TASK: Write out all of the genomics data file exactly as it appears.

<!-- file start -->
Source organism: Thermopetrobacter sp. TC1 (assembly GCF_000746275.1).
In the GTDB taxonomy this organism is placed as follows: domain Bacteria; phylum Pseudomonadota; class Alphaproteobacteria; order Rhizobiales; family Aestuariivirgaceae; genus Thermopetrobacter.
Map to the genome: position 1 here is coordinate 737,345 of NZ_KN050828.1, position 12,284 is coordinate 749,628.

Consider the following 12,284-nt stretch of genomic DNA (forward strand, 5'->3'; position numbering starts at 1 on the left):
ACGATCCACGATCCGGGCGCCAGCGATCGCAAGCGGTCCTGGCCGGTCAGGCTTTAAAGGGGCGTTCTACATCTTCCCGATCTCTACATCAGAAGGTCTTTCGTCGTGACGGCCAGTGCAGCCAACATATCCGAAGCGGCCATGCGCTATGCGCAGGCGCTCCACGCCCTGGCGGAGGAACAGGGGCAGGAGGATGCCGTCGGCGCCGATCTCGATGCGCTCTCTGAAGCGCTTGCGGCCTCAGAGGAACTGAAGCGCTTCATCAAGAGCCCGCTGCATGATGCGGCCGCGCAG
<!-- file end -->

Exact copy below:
Source organism: Thermopetrobacter sp. TC1 (assembly GCF_000746275.1).
In the GTDB taxonomy this organism is placed as follows: domain Bacteria; phylum Pseudomonadota; class Alphaproteobacteria; order Rhizobiales; family Aestuariivirgaceae; genus Thermopetrobacter.
Map to the genome: position 1 here is coordinate 737,345 of NZ_KN050828.1, position 12,284 is coordinate 749,628.

Consider the following 12,284-nt stretch of genomic DNA (forward strand, 5'->3'; position numbering starts at 1 on the left):
ACGATCCACGATCCGGGCGCCAGCGATCGCAAGCGGTCCTGGCCGGTCAGGCTTTAAAGGGGCGTTCTACATCTTCCCGATCTCTACATCAGAAGGTCTTTCGTCGTGACGGCCAGTGCAGCCAACATATCCGAAGCGGCCATGCGCTATGCGCAGGCGCTCCACGCCCTGGCGGAGGAACAGGGGCAGGAGGATGCCGTCGGCGCCGATCTCGATGCGCTCTCTGAAGCGCTTGCGGCCTCAGAGGAACTGAAGCGCTTCATCAAGAGCCCGCTGCATGATGCGGCCGCGCAG